After the first iteration your're returning a number and then trying to get property `x`

of it to add to the next object which is `undefined`

and maths involving `undefined`

results in `NaN`

.

try returning an object contain an `x`

property with the sum of the x properties of the parameters:

```
var arr = [{x:1},{x:2},{x:4}];
arr.reduce(function (a, b) {
return {x: a.x + b.x}; // returns object with property x
})
```

Explanation added from comments:

The return value of each iteration of `[].reduce`

used as the `a`

variable in the next iteration.

Iteration 1: `a = {x:1}`

, `b = {x:2}`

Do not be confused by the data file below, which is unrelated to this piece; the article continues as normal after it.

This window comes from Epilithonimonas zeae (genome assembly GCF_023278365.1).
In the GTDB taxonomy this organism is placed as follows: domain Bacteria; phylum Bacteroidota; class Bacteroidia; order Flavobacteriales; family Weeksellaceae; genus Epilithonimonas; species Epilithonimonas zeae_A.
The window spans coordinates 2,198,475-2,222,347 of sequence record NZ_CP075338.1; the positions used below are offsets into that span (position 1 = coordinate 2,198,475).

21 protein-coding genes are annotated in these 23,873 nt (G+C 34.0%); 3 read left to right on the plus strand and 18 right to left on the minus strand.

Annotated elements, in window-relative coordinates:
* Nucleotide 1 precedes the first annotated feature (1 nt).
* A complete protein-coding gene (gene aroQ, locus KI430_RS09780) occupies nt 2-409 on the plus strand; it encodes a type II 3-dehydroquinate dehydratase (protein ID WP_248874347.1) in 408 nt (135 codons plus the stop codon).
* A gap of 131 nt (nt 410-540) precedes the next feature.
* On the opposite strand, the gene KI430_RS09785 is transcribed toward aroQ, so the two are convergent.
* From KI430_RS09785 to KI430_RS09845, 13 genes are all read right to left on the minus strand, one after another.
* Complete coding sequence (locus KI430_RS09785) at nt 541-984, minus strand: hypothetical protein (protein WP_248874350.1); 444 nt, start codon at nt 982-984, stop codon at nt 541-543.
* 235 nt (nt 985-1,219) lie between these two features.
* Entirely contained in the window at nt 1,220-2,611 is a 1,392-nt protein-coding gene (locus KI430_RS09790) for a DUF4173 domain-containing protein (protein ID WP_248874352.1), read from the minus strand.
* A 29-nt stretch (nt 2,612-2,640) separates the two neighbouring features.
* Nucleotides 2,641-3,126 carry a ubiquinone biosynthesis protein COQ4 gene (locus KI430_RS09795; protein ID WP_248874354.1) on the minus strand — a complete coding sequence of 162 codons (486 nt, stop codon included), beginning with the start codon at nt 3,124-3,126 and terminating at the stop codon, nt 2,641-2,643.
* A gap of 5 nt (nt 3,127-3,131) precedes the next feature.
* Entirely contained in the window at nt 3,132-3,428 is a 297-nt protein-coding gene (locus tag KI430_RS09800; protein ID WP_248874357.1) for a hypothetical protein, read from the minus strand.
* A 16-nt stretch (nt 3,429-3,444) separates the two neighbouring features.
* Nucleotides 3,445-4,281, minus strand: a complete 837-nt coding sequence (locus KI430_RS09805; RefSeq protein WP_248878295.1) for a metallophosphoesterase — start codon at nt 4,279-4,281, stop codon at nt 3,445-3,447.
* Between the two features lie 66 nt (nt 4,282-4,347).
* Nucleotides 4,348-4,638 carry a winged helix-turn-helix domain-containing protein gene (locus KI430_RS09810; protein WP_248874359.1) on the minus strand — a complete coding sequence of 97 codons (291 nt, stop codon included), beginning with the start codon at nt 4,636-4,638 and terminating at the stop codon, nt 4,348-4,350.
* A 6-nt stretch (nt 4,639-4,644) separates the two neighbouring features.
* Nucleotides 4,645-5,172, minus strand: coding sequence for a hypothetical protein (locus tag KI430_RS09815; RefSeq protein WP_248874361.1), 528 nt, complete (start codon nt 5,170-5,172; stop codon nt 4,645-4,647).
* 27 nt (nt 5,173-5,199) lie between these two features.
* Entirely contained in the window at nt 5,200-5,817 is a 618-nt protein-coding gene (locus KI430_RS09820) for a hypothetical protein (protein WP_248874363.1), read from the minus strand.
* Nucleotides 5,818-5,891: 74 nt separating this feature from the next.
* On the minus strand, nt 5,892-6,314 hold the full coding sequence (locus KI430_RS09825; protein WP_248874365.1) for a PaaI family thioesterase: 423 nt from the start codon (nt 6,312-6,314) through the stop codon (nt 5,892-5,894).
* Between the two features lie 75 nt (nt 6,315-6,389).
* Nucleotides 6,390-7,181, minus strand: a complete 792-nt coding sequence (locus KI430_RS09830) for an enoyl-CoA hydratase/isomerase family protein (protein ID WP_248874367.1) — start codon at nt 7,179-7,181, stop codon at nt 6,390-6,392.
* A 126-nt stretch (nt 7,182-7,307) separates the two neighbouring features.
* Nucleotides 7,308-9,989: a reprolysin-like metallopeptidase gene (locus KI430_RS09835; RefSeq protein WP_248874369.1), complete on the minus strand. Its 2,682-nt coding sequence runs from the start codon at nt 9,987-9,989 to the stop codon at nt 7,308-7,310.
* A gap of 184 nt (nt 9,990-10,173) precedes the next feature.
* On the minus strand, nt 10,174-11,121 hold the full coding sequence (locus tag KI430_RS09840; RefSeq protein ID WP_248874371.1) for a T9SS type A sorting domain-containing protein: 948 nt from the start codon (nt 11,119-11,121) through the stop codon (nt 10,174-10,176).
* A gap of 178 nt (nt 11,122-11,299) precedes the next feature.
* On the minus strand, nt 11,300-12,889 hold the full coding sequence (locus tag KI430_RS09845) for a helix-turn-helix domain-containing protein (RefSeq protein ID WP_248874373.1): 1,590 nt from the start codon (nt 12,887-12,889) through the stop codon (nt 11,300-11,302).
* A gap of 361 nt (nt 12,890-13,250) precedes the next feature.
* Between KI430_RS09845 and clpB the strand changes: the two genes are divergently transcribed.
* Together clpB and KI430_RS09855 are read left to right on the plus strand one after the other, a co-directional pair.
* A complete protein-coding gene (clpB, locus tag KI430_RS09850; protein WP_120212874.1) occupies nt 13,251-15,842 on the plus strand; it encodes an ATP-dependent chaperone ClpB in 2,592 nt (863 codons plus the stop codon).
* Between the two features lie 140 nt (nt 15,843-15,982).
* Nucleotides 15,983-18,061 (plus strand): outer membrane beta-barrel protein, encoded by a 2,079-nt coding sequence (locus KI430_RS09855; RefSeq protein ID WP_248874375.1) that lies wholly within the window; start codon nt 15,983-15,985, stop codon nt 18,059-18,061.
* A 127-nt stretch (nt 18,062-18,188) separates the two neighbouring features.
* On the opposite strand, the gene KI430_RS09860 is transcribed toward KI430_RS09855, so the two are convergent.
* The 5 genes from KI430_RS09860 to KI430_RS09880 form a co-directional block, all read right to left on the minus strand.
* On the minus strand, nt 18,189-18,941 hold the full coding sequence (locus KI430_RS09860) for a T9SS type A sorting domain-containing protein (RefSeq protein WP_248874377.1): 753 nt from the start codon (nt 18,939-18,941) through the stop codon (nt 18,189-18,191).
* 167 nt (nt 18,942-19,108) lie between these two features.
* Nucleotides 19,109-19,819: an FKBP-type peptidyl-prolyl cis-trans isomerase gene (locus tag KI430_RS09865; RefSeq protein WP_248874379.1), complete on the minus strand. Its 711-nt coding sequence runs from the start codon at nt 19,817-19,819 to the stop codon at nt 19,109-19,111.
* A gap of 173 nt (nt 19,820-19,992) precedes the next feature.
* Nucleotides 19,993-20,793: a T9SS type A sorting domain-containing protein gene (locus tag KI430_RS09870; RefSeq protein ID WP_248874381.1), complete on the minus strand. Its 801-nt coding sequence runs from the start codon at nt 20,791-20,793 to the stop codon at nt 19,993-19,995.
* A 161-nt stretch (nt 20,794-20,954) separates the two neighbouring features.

, `{x: 3}`

assigned to `a`

in Iteration 2

Iteration 2: `a = {x:3}`

, `b = {x:4}`

.

The problem with your example is that you're returning a number literal.

```
function (a, b) {
return a.x + b.x; // returns number literal
}
```

Iteration 1: `a = {x:1}`

, `b = {x:2}`

, `// returns 3`

as `a`

in next iteration

Iteration 2: `a = 3`

, `b = {x:2}`

returns `NaN`

A number literal `3`

does not (typically) have a property called `x`

so it's `undefined`

and `undefined + b.x`

returns `NaN`

and `NaN + <anything>`

is always `NaN`

`arr.reduce(function(a,b){return a + b})`

in the second example. – Jamie Wong Apr 20 '11 at 14:34